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Tuesday, January 25, 2011

Set up formula to be formulated at last.... Set-up a forward step, PC tells Morcha New body only after Assembly elections...GJM Talks on GRA not on Gorkhaland... Driver found dead in Teesta

Set-up a forward step, PC tells Morcha
New body only after Assembly elections
Traffic jam on a street in Darjeeling on Tuesday. (Suman Tamang)
TT, Jan. 25: P. Chidambaram today said the “interim set-up” mooted for Darjeeling would not affect the demand for Gorkhaland, the Gorkha Janmukti Morcha has claimed.
“The Union home minister was of the opinion that the forward path towards statehood was the interim set-up…,” read a statement issued by Morcha general secretary Roshan Giri after a meeting with the Union home minister in New Delhi. Giri was part of a five-member delegation that held talks with Chidambaram.
The Morcha said it had also asked the home minister why an interim set-up should precede the final solution. “To this question the home minister maintained that he was in favour of the Gorkhas being in administrative control of the area where its population resides. He however maintained that this includes issues concerning territory which would take some time to reach a consensus and hence the interim set-up ladder was needed,” the statement reads.
Sources in the administration said an agreement on the interim set-up could be reached as early as February. However, the implementation of the set-up is likely to take place only after the Assembly elections.
This is largely because Bengal minister Asok Bhattacharya, who was also present at the talks, made it clear to Chidambaram that it was unlikely that the state government would be able to hold panchayat and civic elections in the Darjeeling hills before the Assembly polls. At an earlier meeting, the state, Centre and the Morcha had agreed to form the interim authority by proportional representation for which rural and municipal elections are a must.
Chidambaram, who agreed with Bhattacharya, made it clear that it would take at least another six-seven months — provided the Assembly polls are held in May — to form the interim authority.
“I mentioned that the state government is sincere to form the interim authority for hills but it should be done only after the party concerned (Morcha) proves its support base by obtaining people’s mandate through elections in panchayats or civic bodies. The success of a strike called by a party cannot be the parameter to gauge it’s support,” Bhattacharya, who was accompanied by home secretary G.D. Gautama, told The Telegraph over the phone from Delhi.
Chidambaram today first met the state government representatives after which he sat with the Morcha delegation. Darjeeling MP Jaswant Singh and the interlocutor for the tripartite talks, Lt Gen (retd) Vijay Madan, were also present at the meeting.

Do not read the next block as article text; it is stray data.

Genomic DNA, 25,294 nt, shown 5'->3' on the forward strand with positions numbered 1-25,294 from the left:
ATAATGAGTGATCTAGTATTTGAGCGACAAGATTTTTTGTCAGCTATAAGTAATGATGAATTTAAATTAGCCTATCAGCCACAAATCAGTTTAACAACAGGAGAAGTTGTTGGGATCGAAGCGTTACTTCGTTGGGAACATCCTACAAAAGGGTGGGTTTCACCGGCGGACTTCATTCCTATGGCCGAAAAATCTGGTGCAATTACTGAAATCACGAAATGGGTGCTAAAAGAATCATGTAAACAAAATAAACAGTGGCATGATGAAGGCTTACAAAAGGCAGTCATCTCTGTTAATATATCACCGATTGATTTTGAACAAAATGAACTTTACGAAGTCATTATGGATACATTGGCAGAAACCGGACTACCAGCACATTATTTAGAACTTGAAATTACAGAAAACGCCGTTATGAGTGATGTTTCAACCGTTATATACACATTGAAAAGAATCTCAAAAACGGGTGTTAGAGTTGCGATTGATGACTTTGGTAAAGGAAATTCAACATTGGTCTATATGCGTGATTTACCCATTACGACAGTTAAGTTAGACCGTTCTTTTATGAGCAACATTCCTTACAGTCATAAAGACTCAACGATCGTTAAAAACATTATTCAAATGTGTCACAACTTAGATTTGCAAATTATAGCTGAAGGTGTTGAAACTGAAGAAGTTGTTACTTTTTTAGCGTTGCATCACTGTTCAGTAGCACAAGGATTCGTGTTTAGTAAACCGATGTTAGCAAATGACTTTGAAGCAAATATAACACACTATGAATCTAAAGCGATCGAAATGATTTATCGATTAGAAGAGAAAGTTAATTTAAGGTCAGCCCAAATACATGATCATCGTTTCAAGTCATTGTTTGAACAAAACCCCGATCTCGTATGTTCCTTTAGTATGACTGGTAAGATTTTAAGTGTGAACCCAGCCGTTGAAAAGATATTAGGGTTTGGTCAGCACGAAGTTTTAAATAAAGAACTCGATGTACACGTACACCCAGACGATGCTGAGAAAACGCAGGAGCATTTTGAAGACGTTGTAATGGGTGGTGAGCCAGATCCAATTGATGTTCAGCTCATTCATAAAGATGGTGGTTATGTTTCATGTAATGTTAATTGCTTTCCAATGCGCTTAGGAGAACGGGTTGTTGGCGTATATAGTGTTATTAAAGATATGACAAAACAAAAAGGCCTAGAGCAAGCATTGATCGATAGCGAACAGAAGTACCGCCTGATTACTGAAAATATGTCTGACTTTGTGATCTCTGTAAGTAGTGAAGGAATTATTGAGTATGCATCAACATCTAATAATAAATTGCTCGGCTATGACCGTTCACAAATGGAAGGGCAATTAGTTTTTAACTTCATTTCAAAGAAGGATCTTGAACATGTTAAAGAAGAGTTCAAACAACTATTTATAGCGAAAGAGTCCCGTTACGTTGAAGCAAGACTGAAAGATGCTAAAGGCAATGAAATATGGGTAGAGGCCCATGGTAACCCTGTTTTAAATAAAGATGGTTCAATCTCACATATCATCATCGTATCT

Bhattacharya claimed that Chidambaram “praised the sincerity” of chief minister Buddhadeb Bhattacharjee in resolving the Darjeeling issue.
“He also asked me to come up some suggestions. I requested him to ask the Morcha leaders to refrain from strikes and road blockades. We have also made it clear that the state is earnest to provide regional autonomy to Darjeeling hills but would not agree to separate statehood,” he said.
Chidambaram later informed Bhattacharya that his message had been passed to the Morcha.
“They said they would discuss the matter with their party president and get back to him,” Bhattacharya said.
PC charms, GJM leaders fine with interim council

Sabasachi Bandhopadyaay, IE, Kolkata:The eighth round of tripartite talks on Gorkhaland inched forward in New Delhi today with Union Home Minister P. Chidambaram persuading the Gorkha Janmukti Morcha (GJM), which yesterday said it would not settle for anything less than a separate state, to consider an interim council for Darjeeling.
The decision came with a rider: “Gorkhaland” would have to be mentioned in the constitution of the interim council so that it makes clear that the sequel to the council would be a separate state.
“We have agreed to an interim council, provided Gorkhaland is mentioned in the constitution of the council. Chidambaram said that was already mentioned in the very preamble of the draft. So we took the draft and asked for 3-4 days’ time to discuss the content. For that, we will stay back in Delhi. We will get back to them in 3-4 days,” Harka Bahadur Chhetri, GJM spokesperson who attended the meeting, said.
Union home secretary G K Pillai, who was also at the meeting, said, “The talks ended on a very positive note. They said they would get back to us with their decision in 3-4 days.”
While the central team was led by Chidambaram, the state government team was led by minister for urban development Asok Bhattacharya and the Morcha delegation was headed by its general secretary Roshan Giri.